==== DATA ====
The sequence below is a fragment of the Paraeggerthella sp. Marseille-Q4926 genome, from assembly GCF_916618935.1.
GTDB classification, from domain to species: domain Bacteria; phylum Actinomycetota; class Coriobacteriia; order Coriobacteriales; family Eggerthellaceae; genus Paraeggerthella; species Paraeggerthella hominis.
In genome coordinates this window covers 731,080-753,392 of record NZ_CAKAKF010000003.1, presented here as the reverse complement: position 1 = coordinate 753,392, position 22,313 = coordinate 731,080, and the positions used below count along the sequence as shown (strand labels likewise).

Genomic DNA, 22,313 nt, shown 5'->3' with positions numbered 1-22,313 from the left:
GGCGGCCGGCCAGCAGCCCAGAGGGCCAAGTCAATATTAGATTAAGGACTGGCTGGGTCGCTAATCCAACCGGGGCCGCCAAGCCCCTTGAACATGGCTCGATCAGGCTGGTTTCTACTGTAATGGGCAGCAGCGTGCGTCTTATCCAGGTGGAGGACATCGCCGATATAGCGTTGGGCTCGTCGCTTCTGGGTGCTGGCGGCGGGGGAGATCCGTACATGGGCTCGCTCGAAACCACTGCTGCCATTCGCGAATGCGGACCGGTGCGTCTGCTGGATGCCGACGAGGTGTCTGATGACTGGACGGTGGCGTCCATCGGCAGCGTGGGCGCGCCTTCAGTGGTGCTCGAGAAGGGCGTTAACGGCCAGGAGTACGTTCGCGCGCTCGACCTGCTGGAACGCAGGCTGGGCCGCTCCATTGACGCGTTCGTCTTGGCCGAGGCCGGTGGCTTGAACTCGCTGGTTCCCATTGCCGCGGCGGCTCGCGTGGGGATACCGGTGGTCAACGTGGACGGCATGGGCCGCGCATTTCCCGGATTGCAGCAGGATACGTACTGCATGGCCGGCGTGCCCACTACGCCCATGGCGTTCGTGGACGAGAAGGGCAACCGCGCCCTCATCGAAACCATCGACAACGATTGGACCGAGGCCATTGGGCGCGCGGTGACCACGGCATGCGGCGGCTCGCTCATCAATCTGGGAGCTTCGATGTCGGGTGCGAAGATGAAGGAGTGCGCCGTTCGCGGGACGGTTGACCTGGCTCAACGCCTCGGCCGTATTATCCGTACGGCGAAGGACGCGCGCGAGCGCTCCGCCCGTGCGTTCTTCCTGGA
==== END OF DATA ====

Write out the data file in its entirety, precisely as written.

The sequence below is a fragment of the Paraeggerthella sp. Marseille-Q4926 genome, from assembly GCF_916618935.1.
GTDB classification, from domain to species: domain Bacteria; phylum Actinomycetota; class Coriobacteriia; order Coriobacteriales; family Eggerthellaceae; genus Paraeggerthella; species Paraeggerthella hominis.
In genome coordinates this window covers 731,080-753,392 of record NZ_CAKAKF010000003.1, presented here as the reverse complement: position 1 = coordinate 753,392, position 22,313 = coordinate 731,080, and the positions used below count along the sequence as shown (strand labels likewise).

Genomic DNA, 22,313 nt, shown 5'->3' with positions numbered 1-22,313 from the left:
GGCGGCCGGCCAGCAGCCCAGAGGGCCAAGTCAATATTAGATTAAGGACTGGCTGGGTCGCTAATCCAACCGGGGCCGCCAAGCCCCTTGAACATGGCTCGATCAGGCTGGTTTCTACTGTAATGGGCAGCAGCGTGCGTCTTATCCAGGTGGAGGACATCGCCGATATAGCGTTGGGCTCGTCGCTTCTGGGTGCTGGCGGCGGGGGAGATCCGTACATGGGCTCGCTCGAAACCACTGCTGCCATTCGCGAATGCGGACCGGTGCGTCTGCTGGATGCCGACGAGGTGTCTGATGACTGGACGGTGGCGTCCATCGGCAGCGTGGGCGCGCCTTCAGTGGTGCTCGAGAAGGGCGTTAACGGCCAGGAGTACGTTCGCGCGCTCGACCTGCTGGAACGCAGGCTGGGCCGCTCCATTGACGCGTTCGTCTTGGCCGAGGCCGGTGGCTTGAACTCGCTGGTTCCCATTGCCGCGGCGGCTCGCGTGGGGATACCGGTGGTCAACGTGGACGGCATGGGCCGCGCATTTCCCGGATTGCAGCAGGATACGTACTGCATGGCCGGCGTGCCCACTACGCCCATGGCGTTCGTGGACGAGAAGGGCAACCGCGCCCTCATCGAAACCATCGACAACGATTGGACCGAGGCCATTGGGCGCGCGGTGACCACGGCATGCGGCGGCTCGCTCATCAATCTGGGAGCTTCGATGTCGGGTGCGAAGATGAAGGAGTGCGCCGTTCGCGGGACGGTTGACCTGGCTCAACGCCTCGGCCGTATTATCCGTACGGCGAAGGACGCGCGCGAGCGCTCCGCCCGTGCGTTCTTCCTGGA